The ergonomics of working from a home office
I’ve now been working from home for about 18 months. On the whole I’m pretty impressed by the flexibility of this arrangement and I think I would hate to change back to a office. However, I’ve still not got a proper working environment setup. Many times I find my self uncomfortable and unable to concentrate properly.
My office was created from the spare bedroom that was previously used as my computer room. Not much changed really apart from a fax/printer was added, and a second Mac (in addition to Linux box and laptop). However, I’ve gone from spending a few hours in there to a significantly longer time. My desk is an old oak one I’ve had for a long time. Whereas it’s a beautiful piece of furniture, it’s not the nicest of desks to spend time at. The two drawer units are fairly close together and so limit how far apart you can place your legs. More importantly they limit the type of chair you can use. Currently I just use an old fashioned ‘dining table’ chair. It makes me sit upright, and slouch less. It is also fairly uncomfortable and so it makes me get up and move about a lot. Which is surely a good thing. Using a proper ‘desk type’ chair does not sit(!) well with my desk. The one I have will onlt fit under the desk at a certain angle (it has 5 wheels, and so needs to be rotated to allow 2 to fit between the drawer units). However, that seat does allow me to sit crosslegged which is fairly comfy for a while.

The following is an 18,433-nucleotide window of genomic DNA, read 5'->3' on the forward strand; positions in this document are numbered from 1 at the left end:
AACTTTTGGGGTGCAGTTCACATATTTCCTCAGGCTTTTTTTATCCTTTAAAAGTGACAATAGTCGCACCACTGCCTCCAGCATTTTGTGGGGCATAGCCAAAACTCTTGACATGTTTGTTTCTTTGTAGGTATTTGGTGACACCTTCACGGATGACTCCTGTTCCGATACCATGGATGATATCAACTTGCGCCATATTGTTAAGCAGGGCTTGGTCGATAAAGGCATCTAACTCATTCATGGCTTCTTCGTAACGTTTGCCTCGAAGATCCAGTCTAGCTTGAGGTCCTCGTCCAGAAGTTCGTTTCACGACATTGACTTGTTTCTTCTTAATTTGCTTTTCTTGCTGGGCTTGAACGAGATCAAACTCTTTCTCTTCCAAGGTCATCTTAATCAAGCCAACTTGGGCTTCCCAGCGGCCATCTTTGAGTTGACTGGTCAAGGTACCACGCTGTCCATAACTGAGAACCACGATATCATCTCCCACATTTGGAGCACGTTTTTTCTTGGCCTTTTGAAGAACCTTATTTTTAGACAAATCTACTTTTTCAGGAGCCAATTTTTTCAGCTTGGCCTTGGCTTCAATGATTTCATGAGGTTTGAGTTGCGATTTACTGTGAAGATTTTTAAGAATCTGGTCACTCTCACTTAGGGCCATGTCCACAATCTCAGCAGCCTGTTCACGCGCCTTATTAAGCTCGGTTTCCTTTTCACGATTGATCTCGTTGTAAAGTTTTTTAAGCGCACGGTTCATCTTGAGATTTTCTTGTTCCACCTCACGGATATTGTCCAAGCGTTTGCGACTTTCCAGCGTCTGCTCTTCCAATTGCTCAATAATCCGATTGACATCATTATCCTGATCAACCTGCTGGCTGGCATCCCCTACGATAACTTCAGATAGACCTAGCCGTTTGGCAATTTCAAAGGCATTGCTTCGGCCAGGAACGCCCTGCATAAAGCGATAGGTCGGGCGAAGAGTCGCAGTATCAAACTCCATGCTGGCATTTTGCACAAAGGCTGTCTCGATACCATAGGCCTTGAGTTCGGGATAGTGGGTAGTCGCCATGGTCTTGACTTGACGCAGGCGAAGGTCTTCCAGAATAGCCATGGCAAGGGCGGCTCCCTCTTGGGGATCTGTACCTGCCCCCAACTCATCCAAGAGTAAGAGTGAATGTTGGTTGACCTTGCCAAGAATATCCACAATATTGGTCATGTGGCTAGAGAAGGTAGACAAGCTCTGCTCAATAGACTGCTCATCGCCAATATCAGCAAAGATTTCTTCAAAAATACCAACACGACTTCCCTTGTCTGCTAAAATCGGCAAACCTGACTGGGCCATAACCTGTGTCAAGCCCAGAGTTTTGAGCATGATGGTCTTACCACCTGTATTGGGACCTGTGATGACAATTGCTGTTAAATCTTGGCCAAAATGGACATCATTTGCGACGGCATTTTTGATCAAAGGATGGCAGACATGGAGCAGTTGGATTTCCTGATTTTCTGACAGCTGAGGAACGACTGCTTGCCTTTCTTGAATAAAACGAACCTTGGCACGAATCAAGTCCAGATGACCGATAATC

The desk’s size allows me to place 2 x 24″ widescreen monitors, AND my laptop on a stand. Which is a fair amount of screen real estate. However, I find myself being more productive when I take the laptop and go sit outside or at the kitchen table. Why is this? Is the change of scenery beneficial to improving my concentration (e.g. less distractions), or is it my position at the desk which is mroe comfortable.
As I’m fairly close to moving house (well 75% sure) I’m considering what to do for my new office. This will be in the garden and not an ex-bedroom, and I have a (20%) larger blank space to consider. For a desk I’m considering simply using a long worktop with nothing underneath. That way I can move about to my hearts content with whatever chair I want. Even something as simple as the old ‘door on two stands” type desk. Although perhaps a long kitchen worktop set at desk height using some large brackets would be more aesthetically pleasing. It might be even nice to get some of those expensive monitor mount arms to free up desk space! The oak desk can then move into the house to be admired, and I can be more comfortable.